Wolfowitz's Fall Brings More Bad News for Bush
The announcement by Paul Wolfowitz Thursday that he was stepping down soon as World Bank chief marked yet another blow for US President George W. Bush as his Republican administration nears its end.
Wolfowitz, one of the key neoconservative engineers of the strategy that led the United States to war in Iraq, owed his post at the World Bank to the Bush administration, even though he had not served the president since 2005.
The White House had resolutely stood by its former deputy defense secretary as the month-long scandal over a pay package Wolfowitz secured for his girlfriend unfolded, but in past days, as World Bank directors discussed the scandal, its support began to crumble.
"We would have preferred that he stay at the bank, but the president reluctantly accepts his decision," the White House said in a statement just after Wolfowitz announced he would resign effective June 30.
"The president will have a candidate to announce soon, allowing for an orderly transition that will have the World Bank refocused on its mission."
Wolfowitz's departure was a reminder of the tough times facing the Bush camp, but analysts pointed out that even the very public fall from grace of a longtime pal was hardly at the top of Bush's list of concerns.
"This is one of the least of his worries," said political analyst Larry Sabato. "Remember this was a soft landing job for Wolfowitz after he left the Pentagon."
"Iraq is his biggest worry and I would even put Attorney General (Alberto) Gonzales as more of a problem than Wolfowitz," said Sabato, referring to Bush's loyal supporter who is at the center of a scandal over the allegedly political sackings of nine federal prosecutors.
The chaos brewing in Iraq is a source of constant pressure for Bush, who has until September to come up with a new, last-ditch strategy amid increasing opposition from the Democratic-controlled Congress which wants to set a deadline for withdrawal.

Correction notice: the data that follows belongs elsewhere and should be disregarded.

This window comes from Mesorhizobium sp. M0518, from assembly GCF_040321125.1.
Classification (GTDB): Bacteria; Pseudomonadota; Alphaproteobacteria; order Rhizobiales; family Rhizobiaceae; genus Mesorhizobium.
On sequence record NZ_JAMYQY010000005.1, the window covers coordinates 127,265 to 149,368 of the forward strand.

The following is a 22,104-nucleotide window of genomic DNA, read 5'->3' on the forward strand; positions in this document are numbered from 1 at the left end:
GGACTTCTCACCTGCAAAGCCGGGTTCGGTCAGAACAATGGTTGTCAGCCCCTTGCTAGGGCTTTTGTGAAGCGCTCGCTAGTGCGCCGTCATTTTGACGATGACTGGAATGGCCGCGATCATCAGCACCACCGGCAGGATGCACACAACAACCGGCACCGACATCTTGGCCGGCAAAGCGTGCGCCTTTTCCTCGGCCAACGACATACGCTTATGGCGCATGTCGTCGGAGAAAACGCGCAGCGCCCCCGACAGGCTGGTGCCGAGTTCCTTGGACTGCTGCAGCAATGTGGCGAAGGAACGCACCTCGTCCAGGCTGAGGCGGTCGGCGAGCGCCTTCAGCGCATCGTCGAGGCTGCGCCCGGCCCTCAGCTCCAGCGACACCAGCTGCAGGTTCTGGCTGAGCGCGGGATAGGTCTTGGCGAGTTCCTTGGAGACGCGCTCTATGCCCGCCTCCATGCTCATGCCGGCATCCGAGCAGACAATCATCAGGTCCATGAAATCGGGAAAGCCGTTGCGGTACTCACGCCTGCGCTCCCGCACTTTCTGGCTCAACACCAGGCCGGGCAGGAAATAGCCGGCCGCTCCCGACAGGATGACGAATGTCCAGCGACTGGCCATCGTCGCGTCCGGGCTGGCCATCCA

Waning support for the war exacted a heavy toll on Bush's Republicans during the November election and the party's loss of seats in the House and Senate means Bush is facing stormy times ahead.
The electoral defeat sealed the fate of former defense secretary Donald Rumsfeld, who Bush stood by for months just as he has with many of his loyal allies.
But now even some Republicans are turning against Bush, concerned about their chances in the presidential and legislative elections in 2008.
Democrats, meanwhile, are seizing every opportunity to contest Bush's authority -- domestically, economically and even globally.
With one scandal after another, Bush has barely a 35 percent approval rating, and even that dove to 28 percent according to a recent Newsweek magazine poll.
"I think it's an embarrassment to the president in that Wolfowitz was so closely associated with him. And here is another senior Bush person in deep trouble," Sabato said.
A Washington Post columnist last month wrote that: "Today's topic is credibility -- specifically, recent claims by certain high-ranking present, former and perhaps soon-to-be-former Bush administration officials."
"The aim is to answer a simple question: Should we believe these three Bush loyalists if they tell us that rain falls down instead of up, or should we look out the window to make sure?" columnist Eugene Robinson asked.
Political guru Karl "Rove, Wolfowitz and Gonzales are making the last-ditch argument of a cheating husband caught in flagrante: Who are you going to believe, me or your lying eyes?"
Political analyst Eric Davis said the Bush administration is unraveling bit by bit.
The Wolfowitz matter is "just a further indication of the decline in influence of the neoconservatives," he said.
With key neoconservatives Wolfowitz, Rumsfeld and former US ambassador John Bolton all gone from their posts, of the "principal architects of the Iraq war ... (Vice President) Dick Cheney is really the only one left in office now," Davis said.
"It's just a further indication of the decline in influence of the neoconservatives."
Copyright © 2007 Agence France Presse